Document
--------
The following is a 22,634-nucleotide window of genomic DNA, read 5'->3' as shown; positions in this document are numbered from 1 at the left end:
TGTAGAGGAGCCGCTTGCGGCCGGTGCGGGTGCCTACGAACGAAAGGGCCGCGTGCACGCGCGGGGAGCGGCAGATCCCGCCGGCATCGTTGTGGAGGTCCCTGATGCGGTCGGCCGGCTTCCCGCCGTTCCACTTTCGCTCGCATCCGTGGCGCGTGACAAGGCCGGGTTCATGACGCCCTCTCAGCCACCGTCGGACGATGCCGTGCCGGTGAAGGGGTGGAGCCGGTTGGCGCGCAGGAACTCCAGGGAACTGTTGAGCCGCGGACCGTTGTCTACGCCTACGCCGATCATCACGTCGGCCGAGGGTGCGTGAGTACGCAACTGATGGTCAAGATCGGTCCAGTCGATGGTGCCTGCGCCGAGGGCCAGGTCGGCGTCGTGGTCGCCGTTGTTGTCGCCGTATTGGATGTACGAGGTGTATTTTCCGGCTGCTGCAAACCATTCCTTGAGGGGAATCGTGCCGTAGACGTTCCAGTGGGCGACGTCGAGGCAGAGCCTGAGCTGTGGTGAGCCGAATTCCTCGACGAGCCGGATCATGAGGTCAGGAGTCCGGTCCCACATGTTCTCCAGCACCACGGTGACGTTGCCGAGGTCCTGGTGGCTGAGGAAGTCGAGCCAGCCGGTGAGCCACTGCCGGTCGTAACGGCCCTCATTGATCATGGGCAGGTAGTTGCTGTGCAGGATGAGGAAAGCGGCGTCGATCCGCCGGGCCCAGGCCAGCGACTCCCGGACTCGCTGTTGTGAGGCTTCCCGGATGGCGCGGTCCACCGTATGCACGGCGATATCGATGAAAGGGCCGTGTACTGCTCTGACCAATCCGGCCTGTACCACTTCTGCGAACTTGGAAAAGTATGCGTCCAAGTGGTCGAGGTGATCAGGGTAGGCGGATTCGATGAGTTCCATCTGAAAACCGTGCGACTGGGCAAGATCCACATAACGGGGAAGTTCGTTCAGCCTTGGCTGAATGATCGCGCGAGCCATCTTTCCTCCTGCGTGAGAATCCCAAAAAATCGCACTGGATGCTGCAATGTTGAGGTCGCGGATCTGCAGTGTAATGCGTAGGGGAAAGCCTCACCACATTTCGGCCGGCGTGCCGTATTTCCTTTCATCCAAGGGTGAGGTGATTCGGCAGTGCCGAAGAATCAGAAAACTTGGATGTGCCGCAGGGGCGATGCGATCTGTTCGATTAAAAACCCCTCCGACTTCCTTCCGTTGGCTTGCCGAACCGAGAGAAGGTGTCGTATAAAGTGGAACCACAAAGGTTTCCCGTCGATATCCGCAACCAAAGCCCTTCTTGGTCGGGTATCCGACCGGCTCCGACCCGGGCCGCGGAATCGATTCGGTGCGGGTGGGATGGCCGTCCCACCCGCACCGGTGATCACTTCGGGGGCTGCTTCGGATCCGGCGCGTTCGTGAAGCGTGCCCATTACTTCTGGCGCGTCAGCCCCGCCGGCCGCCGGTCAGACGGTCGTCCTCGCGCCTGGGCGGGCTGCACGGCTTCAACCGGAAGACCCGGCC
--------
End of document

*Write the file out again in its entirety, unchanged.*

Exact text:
The following is a 22,634-nucleotide window of genomic DNA, read 5'->3' as shown; positions in this document are numbered from 1 at the left end:
TGTAGAGGAGCCGCTTGCGGCCGGTGCGGGTGCCTACGAACGAAAGGGCCGCGTGCACGCGCGGGGAGCGGCAGATCCCGCCGGCATCGTTGTGGAGGTCCCTGATGCGGTCGGCCGGCTTCCCGCCGTTCCACTTTCGCTCGCATCCGTGGCGCGTGACAAGGCCGGGTTCATGACGCCCTCTCAGCCACCGTCGGACGATGCCGTGCCGGTGAAGGGGTGGAGCCGGTTGGCGCGCAGGAACTCCAGGGAACTGTTGAGCCGCGGACCGTTGTCTACGCCTACGCCGATCATCACGTCGGCCGAGGGTGCGTGAGTACGCAACTGATGGTCAAGATCGGTCCAGTCGATGGTGCCTGCGCCGAGGGCCAGGTCGGCGTCGTGGTCGCCGTTGTTGTCGCCGTATTGGATGTACGAGGTGTATTTTCCGGCTGCTGCAAACCATTCCTTGAGGGGAATCGTGCCGTAGACGTTCCAGTGGGCGACGTCGAGGCAGAGCCTGAGCTGTGGTGAGCCGAATTCCTCGACGAGCCGGATCATGAGGTCAGGAGTCCGGTCCCACATGTTCTCCAGCACCACGGTGACGTTGCCGAGGTCCTGGTGGCTGAGGAAGTCGAGCCAGCCGGTGAGCCACTGCCGGTCGTAACGGCCCTCATTGATCATGGGCAGGTAGTTGCTGTGCAGGATGAGGAAAGCGGCGTCGATCCGCCGGGCCCAGGCCAGCGACTCCCGGACTCGCTGTTGTGAGGCTTCCCGGATGGCGCGGTCCACCGTATGCACGGCGATATCGATGAAAGGGCCGTGTACTGCTCTGACCAATCCGGCCTGTACCACTTCTGCGAACTTGGAAAAGTATGCGTCCAAGTGGTCGAGGTGATCAGGGTAGGCGGATTCGATGAGTTCCATCTGAAAACCGTGCGACTGGGCAAGATCCACATAACGGGGAAGTTCGTTCAGCCTTGGCTGAATGATCGCGCGAGCCATCTTTCCTCCTGCGTGAGAATCCCAAAAAATCGCACTGGATGCTGCAATGTTGAGGTCGCGGATCTGCAGTGTAATGCGTAGGGGAAAGCCTCACCACATTTCGGCCGGCGTGCCGTATTTCCTTTCATCCAAGGGTGAGGTGATTCGGCAGTGCCGAAGAATCAGAAAACTTGGATGTGCCGCAGGGGCGATGCGATCTGTTCGATTAAAAACCCCTCCGACTTCCTTCCGTTGGCTTGCCGAACCGAGAGAAGGTGTCGTATAAAGTGGAACCACAAAGGTTTCCCGTCGATATCCGCAACCAAAGCCCTTCTTGGTCGGGTATCCGACCGGCTCCGACCCGGGCCGCGGAATCGATTCGGTGCGGGTGGGATGGCCGTCCCACCCGCACCGGTGATCACTTCGGGGGCTGCTTCGGATCCGGCGCGTTCGTGAAGCGTGCCCATTACTTCTGGCGCGTCAGCCCCGCCGGCCGCCGGTCAGACGGTCGTCCTCGCGCCTGGGCGGGCTGCACGGCTTCAACCGGAAGACCCGGCC